Love is in the air this weekend as the Passion for Acting Theatre Company and WILLow LeaVes of Hope present “Crossing Delancey” at 7 p.m. Friday.  

The 1988 film of the same title, staring Amy Irving and Peter Reigert, was the inspiration for choosing the nearly two-hour long stage play that is set in 1980s New York, says the play’s producer Connie Kiviniemi-Baylor.

Baylor, who also plays the role of Grossman’s grandmother Bubbie Kantor, describes the production as “a delightfully sweet romantic comedy.”

The play, originally written by Susan Sandler in the mid-1980s, centers around Isabelle Grossman, a young woman who has it all… except for love. Grossman has plenty of friends, a rewarding job, a nice apartment, and an infatuation with a famous author, who is the star of all her dreams. And then there’s her fiercely Jewish grandmother who is doing her best to play matchmaker.

“The characters were very delightful and very unique with very different personalities,” Baylor says. “So it is fun to see the actors develop those characters.”

Director Gregory Andis says the play is different than those normally produced at WILLow LeaVes as this one gives audience members a taste of the east coast.

“This play is unique because it is very New York and very, very Yiddish,” Andis says. “Most of the characters in it are lower eastside New York and they historically come from Jewish immigrants of the lower eastside.”

Andis admits many of the words and phrases are challenging for those not raised with the “decidedly northeast, lower Manhattan” accent. It’s been a great opportunity to get the actors to move outside their comfort zones, he says.

“That is a bit different, I think,” Andis says. “It gets actors to stretch a bit out of the Midwest.”

While maintaining a proper accent and not “falling back to south Hoosier” is challenging, Baylor says, “looking, moving and sounding like an 80-year-old feisty, but aching, Jewish grandmother has its own challenges. 

Although Andis is no stranger to the stage, this will be his first time directing a play at WILLow LeaVes. 

The most enjoyable part has been the process, he says, which began with the cast’s initial meeting the first week of January.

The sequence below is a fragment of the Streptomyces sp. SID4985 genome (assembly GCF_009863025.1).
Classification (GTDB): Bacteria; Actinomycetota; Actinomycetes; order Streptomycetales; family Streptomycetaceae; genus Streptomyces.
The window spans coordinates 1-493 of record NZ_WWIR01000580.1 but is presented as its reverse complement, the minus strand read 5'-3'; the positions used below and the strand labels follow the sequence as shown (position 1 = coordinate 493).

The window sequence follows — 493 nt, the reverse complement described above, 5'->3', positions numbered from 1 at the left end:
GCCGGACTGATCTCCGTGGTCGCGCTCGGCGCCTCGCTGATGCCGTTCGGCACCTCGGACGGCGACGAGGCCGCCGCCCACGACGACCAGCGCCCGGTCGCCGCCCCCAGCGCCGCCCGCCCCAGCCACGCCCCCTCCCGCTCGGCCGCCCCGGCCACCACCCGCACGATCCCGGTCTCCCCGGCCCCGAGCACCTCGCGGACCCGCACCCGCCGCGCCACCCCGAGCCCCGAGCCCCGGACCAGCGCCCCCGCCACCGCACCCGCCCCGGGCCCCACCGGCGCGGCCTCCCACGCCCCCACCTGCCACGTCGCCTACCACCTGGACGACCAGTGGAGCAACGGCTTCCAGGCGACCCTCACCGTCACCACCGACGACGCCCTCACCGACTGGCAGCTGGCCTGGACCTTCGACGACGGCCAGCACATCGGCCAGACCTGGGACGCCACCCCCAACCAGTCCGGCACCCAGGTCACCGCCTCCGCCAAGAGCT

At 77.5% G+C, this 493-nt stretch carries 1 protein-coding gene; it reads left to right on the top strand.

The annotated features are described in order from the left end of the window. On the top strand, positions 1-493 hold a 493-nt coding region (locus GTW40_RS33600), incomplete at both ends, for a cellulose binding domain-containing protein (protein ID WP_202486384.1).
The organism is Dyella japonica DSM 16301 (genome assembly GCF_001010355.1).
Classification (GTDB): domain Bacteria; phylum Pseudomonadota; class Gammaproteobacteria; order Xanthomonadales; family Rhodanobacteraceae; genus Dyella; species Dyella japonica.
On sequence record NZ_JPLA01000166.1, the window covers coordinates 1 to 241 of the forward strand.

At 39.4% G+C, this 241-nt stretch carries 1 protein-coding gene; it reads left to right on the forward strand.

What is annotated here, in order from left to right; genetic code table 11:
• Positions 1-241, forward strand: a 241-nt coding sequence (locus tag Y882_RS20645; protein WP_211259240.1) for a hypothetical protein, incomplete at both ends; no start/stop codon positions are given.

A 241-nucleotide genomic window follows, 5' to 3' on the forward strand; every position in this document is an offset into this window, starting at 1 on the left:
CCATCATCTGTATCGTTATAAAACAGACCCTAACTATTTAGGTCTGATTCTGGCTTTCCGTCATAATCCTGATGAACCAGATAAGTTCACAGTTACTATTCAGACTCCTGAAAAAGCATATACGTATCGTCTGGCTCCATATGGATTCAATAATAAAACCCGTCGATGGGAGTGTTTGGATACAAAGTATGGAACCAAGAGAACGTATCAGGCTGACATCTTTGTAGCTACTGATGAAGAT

Hope resident Pete Law returns to the WILLow LeaVes stage as Tyler Moss, an author who is more concerned with looks than substance.

“He is kind of manipulative,” Law says. “And a scumbag to a degree.”

Playing the role of such a polar opposite to oneself is challenging, Law says. 

“The most challenging thing has been trying to be in that moment with the characters,” he says. “Being in that moment and trying to be the star of a show in real life even though I’m really not, he thinks he is just that great.”

Law says the use of monologue is another element that makes this play stand out from others he’s been in before.

“And there are scenes that break into imagination, such as with a dream sequence where I tell Izzy I’m really into her,” he says. “Then, the next scene I pop in and she has fallen on the floor imagining I am going to whisk her away.”

With opening night just days away, Andis admits he is often disappointed when a show opens because he knows that means the end is near.    

He says working with such creative people as this cast has made the experience really enjoyable, he says.

“It’s the fact that we all trust and like each other and that we are friends,” he says. “I appreciate Connie. She has given up the reins on this one freely and entirely and that has given me lots of creative freedom.”

Like so many other performers, Law says he is simply thankful and looking forward to being on stage.

“We are very lucky we are one of the few places in the world who are performing anything,” he says. 

As the cast looks forward to opening night this weekend, all are hopeful for a great turnout. 

“It is just a really sweet story about two people who are struggling in the big city to find that special someone and ending up coming together,” Andis says. “I think people will walk away feeling warm and fuzzy and wouldn’t you want to on Valentine’s Day weekend?”